Liberty minded individuals and those who believe in the Constitution will find this near future dystopian novel to be right up their alley. Those who are looking to be more informed about the potential threats to America's financial stability will learn what to watch for and how to prepare themselves for an economic collapse.
America is on the cusp of financial annihilation. Matt and Karen Bair face the challenges of Main Street during a full scale financial meltdown. Government borrowing and monetary creation have reached their limits. When funds are no longer available for government programs, widespread civil unrest erupts across the country. Matt and Karen are forced to move to a more remote location and their level of preparedness is revealed as being much less adequate than they believed prior to the crisis.
Meanwhile, Paul Randall, a third party presidential candidate arises to push back against the welfare and warfare spending that have bankrupted our country. While he has gained expansive acceptance, the fight has just begun. Paul Randall proposes a plan to mitigate the coming hyper-inflationary collapse which is a mathematical certainty. His plan is known as The American Exit Strategy.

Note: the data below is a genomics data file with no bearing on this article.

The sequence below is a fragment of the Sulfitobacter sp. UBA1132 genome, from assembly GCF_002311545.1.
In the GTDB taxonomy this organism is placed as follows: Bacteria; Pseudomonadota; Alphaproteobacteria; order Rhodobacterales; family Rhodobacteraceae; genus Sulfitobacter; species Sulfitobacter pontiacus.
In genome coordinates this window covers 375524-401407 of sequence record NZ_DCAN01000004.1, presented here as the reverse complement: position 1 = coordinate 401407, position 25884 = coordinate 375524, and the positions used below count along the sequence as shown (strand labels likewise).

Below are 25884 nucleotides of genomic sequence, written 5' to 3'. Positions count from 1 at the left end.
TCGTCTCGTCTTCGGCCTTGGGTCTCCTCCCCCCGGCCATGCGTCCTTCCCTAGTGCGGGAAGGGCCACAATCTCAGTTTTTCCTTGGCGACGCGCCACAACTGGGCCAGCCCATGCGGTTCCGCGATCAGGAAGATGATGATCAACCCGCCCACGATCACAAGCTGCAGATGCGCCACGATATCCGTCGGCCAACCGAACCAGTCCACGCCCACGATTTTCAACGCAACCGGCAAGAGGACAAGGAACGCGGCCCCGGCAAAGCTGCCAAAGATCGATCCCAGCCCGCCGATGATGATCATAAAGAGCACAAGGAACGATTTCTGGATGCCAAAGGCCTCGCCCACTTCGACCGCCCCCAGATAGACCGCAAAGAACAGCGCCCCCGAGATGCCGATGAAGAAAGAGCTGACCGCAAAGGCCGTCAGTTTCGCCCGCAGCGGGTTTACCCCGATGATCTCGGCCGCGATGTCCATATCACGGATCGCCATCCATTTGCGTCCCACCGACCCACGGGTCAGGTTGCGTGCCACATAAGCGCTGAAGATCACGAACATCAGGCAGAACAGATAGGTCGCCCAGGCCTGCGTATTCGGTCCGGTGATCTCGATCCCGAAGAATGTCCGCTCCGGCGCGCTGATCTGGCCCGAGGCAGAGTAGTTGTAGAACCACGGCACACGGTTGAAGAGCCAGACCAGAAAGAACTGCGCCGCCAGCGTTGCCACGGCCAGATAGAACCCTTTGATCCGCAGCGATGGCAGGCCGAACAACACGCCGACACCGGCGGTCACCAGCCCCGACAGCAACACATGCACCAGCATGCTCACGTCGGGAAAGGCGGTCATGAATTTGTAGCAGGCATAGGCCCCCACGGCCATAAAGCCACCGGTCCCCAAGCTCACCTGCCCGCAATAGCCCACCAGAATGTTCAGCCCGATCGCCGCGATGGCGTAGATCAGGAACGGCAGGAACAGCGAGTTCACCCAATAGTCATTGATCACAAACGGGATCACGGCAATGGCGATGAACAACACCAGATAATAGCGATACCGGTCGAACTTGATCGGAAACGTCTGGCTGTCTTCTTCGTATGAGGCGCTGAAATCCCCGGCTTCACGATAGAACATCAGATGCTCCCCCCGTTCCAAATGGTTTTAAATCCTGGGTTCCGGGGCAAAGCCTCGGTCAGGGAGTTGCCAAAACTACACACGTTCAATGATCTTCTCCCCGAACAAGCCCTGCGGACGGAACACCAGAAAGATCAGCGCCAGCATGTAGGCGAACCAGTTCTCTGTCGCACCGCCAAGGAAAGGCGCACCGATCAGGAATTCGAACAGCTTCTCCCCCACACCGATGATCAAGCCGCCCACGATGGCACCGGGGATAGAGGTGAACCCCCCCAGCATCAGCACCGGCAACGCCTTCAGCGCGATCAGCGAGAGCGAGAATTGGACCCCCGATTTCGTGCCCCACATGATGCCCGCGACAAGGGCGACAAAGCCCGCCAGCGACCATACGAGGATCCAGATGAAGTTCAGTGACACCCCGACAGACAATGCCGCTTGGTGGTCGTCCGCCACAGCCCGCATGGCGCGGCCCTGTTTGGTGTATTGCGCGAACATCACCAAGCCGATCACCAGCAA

American Exit Strategy uses survival fiction to take an in-depth look at the real life politics and economics behind the issues that are likely to trigger a currency collapse or financial meltdown in the near future.
American Exit Strategy is a work of fiction…until it becomes history.
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Get ready for some bible scriptures.
Didn't get very far through the book since I got very tired of all the bible quoting and political agenda pushing. If you think Obama care is going to cause an apocalypse, are Christian, and get really excited about 2nd amendment issues you'll love this. Otherwise, you may not.
Will not be getting the rest of the books.
- Daniel Radford
What a disappointment
No. The path ends here.
The author preaches his political and religious views, wastes time with direct reads of long Bible passages, and uses the character dialog to self promote his Web site a podcasts.
The basic story is passable, although the prepping information is rudimentary at best. Mostly, the smug self promotion along with a condescending espousing of his political and religious views make the book wearisome.
- J. Stewart